Bacterial cells were trapped by vacuum onto a polycarbonate black filter (ADVANTEC; pore size 0·20 μm) and the filter was immediately placed on the surface of filter paper (Whatman no. 2) soaked with SCDB (final 100-fold diluent) and CTC solution (final concentration; 10 mmol l−1). After 2 h of incubation at 30 °C in the dark, bacteria were stained with DAPI. Filters were then air-dried and mounted on glass microscope slides with non-fluorescing immersion oil (Olympus). Bacterial cells were enumerated using an epifluorescence microscope (BH2; Olympus) equipped with a 100 W mercury lamp. Respiring bacteria were viewed with an excitation filter (BP490 + EY455), a dichroic mirror (DM500) and an absorption filter (O515). DAPI-stained bacteria were observed as well as total direct counting. Thus, respiring and total bacterial cells were enumerated under blue light and u.v. excitation, respectively.
Enumeration of esterase-active bacteria by 6CFDA hydrolysis
Bacterial cells were trapped by vacuum onto a polycarbonate black filter (ADVANTEC: 0·20 μm) then incubated in 6CFDA buffer (0·1 mmol l−1 phosphate buffer, pH 8·5, 5% (w/v) NaCl, 0·5 mmol l−1 EDTA) ( Yamaguchi et al. 1997 ) and DAPI stock solution (10 μg ml−1 in sterilized water; final concentration 1 μg ml−1) in a filtration funnel for 5 min at room temperature. Thereafter, 6CFDA stock solution (10 mg ml−1 in acetone) was added to the filtration funnel to a final concentration of 150 μg ml−1 for 2 min at room temperature. The mixture in the funnel was then vacuum-filtered. Stained bacteria were counted by epifluorescence microscopy. Stained bacteria were enumerated under blue light and u.v. excitation by epifluorescence microscopy, as well as enumeration of CTC-reducing bacteria.
Substrate concentration for bacterial growth
Bacteria in purified water for the manufacture of pharmaceutical products were trapped onto a polycarbonate filter and their growth in different media investigated. Suitable media were assessed according to the number of micro-colonies. Table 1 shows the total bacterial number (TDC), the number of micro-colonies (m-cfu), and the percentage of micro-colonies to TDC after a 24 h incubation at 30 °C on various media; R2A medium ( Reasoner & Geldreich 1985), SCDB medium, 0·025% (w/v) yeast extract (YE), nutrient broth (NB) and plate count broth (PCB) at various dilutions were tested. In general, SCDB and PCB are widely used to enumerate various kinds of micro-organisms, and SCDB is routinely applied to the microbiological monitoring of pharmaceutical water; R2A medium and NB are frequently used to detect bacterial cells in the aquatic environment, and YE is infrequently used in direct viable counting to estimate bacterial viability. As shown in Table 1, R2A medium and 100-fold diluted SCDB were appropriate media for bacterial growth.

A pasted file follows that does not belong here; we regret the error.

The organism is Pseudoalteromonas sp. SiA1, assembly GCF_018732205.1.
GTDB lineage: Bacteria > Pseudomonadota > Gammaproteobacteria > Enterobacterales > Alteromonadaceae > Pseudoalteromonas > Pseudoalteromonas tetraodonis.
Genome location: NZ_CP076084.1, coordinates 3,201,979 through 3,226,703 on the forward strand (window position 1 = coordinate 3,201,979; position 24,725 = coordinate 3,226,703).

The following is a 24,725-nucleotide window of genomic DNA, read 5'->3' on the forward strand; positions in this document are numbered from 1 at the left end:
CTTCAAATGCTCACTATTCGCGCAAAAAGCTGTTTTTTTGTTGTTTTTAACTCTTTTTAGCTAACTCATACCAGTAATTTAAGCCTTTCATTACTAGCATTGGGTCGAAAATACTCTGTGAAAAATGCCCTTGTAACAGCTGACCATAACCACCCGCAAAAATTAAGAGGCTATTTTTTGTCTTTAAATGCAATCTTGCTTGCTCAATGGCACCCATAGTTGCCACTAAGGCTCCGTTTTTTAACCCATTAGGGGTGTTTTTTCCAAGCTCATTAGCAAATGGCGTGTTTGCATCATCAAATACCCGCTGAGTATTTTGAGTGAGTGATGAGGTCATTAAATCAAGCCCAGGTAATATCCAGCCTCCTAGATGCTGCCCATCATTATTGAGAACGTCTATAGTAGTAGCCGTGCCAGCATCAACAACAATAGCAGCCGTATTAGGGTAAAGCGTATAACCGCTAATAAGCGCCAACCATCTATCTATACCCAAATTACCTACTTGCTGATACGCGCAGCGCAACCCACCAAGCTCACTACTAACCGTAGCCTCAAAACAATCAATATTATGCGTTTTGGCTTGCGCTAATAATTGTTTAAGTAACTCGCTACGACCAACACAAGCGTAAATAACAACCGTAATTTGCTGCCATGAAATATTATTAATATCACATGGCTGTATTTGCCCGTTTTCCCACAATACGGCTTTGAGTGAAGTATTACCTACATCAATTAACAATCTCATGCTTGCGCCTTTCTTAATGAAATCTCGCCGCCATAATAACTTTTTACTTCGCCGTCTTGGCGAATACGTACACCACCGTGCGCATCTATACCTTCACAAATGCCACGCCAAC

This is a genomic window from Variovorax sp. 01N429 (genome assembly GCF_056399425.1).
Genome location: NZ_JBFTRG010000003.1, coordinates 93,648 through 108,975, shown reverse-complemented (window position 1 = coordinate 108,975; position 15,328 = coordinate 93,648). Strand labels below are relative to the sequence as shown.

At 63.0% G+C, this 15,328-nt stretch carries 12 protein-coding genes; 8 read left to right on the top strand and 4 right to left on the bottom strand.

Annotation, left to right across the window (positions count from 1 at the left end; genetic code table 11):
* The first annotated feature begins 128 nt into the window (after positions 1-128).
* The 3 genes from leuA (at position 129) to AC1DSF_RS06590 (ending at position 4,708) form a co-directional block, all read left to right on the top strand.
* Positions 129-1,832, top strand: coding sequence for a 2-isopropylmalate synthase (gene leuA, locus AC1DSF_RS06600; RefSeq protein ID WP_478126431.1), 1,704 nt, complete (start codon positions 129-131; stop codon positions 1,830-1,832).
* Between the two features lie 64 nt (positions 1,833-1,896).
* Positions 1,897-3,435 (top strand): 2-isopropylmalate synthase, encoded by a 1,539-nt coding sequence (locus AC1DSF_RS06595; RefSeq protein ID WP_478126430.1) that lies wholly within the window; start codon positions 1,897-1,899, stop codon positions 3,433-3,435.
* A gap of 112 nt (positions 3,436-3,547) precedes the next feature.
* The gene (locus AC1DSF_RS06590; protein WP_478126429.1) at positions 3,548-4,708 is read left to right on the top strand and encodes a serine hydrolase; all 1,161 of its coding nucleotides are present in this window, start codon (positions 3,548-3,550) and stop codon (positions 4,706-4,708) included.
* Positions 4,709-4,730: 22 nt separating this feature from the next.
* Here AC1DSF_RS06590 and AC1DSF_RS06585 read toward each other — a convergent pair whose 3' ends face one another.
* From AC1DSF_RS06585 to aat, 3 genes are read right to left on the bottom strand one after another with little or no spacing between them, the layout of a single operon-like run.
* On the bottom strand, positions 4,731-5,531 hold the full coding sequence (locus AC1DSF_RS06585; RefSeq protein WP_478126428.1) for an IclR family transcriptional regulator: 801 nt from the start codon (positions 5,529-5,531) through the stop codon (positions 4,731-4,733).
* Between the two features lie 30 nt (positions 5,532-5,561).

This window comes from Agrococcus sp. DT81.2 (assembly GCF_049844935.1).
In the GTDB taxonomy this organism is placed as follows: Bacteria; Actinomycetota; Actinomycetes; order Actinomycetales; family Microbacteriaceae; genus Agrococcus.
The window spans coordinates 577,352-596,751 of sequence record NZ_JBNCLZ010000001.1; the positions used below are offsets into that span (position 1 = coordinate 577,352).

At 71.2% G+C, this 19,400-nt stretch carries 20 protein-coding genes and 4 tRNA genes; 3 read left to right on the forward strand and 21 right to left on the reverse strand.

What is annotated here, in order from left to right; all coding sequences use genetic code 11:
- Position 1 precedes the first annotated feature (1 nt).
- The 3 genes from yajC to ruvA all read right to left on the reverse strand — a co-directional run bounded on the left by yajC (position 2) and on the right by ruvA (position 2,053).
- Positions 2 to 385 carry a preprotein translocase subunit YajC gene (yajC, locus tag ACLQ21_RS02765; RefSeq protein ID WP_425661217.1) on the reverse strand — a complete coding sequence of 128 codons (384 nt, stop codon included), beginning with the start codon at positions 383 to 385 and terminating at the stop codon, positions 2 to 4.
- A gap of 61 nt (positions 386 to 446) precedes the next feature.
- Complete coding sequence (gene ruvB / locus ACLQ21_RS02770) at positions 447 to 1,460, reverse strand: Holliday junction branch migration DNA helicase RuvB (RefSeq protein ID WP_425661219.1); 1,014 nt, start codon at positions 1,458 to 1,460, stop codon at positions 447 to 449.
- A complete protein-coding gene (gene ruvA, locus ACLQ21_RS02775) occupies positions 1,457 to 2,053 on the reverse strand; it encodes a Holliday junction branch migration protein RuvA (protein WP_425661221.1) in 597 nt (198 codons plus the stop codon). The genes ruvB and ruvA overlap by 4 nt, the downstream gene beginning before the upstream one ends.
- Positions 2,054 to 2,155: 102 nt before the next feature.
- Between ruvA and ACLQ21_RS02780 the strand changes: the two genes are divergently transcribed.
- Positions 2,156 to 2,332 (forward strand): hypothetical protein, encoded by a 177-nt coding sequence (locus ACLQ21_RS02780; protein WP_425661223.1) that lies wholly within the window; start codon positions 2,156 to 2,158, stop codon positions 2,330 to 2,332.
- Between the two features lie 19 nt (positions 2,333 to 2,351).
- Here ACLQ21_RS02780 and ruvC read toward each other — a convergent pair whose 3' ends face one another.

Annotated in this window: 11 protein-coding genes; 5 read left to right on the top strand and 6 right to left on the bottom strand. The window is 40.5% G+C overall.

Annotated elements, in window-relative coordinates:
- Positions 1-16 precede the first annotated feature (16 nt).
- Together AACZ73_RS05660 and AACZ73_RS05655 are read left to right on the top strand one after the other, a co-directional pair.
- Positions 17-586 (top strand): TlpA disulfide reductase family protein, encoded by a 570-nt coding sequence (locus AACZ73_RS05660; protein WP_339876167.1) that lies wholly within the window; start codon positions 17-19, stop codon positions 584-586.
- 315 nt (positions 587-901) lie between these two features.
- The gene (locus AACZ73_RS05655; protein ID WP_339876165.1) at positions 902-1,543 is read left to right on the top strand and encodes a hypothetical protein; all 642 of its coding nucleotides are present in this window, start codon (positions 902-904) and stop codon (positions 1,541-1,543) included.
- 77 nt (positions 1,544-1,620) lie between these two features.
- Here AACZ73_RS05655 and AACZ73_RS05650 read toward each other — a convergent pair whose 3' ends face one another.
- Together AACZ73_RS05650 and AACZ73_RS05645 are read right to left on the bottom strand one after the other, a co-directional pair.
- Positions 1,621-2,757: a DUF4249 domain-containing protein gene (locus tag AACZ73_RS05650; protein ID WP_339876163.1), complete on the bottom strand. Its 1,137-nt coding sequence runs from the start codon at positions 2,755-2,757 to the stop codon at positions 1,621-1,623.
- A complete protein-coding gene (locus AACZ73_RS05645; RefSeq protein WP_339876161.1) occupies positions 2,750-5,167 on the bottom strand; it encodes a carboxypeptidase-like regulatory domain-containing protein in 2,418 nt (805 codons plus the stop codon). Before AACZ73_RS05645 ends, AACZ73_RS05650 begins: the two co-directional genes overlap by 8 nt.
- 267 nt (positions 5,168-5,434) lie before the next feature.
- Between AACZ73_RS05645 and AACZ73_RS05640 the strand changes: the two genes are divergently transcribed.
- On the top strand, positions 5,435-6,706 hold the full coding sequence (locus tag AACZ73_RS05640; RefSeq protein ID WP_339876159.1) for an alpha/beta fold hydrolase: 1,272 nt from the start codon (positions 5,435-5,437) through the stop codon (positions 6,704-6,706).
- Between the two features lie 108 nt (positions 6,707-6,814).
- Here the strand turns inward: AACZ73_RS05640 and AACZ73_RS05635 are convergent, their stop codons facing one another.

Table 1. Numbers of micro-colonies formed on various media
4·7 × 103
5·1 × 103
6·0 × 103
4·9 × 103
5·5 × 103
5·8 × 103
5·7 × 103
5·5 × 103
6·3 × 103
4·7 × 103
5·4 × 103
1·5 × 102
5·1 × 101
1·1 × 102
6·1 × 101
1·4 × 102
1·8 × 102
1·1 × 102
9·2 × 101
5·7 × 101
9·2 × 101
1·1 × 102
(Unit: cells ml−1). TDC, Total bacterial number; m-cfu, number of micro-colonies; SCDB, Soybean Casein Digest Broth; YE, 0·025% (w/v) Yeast Extract; NB, Nutrient Broth; PCB, Plate Count Broth.
Three times more micro-colonies formed on 100-fold diluted SCDB than stock SCDB; R2A and 100-fold diluted SCDB are recommended for enumerating viable cells in purified water, and 100-fold diluted SCDB was used in this study to enumerate bacteria in purified water. Dilute SCDB allowed small colonies to grow but prevented larger colonies from excessive growth through limiting diffusion of medium components.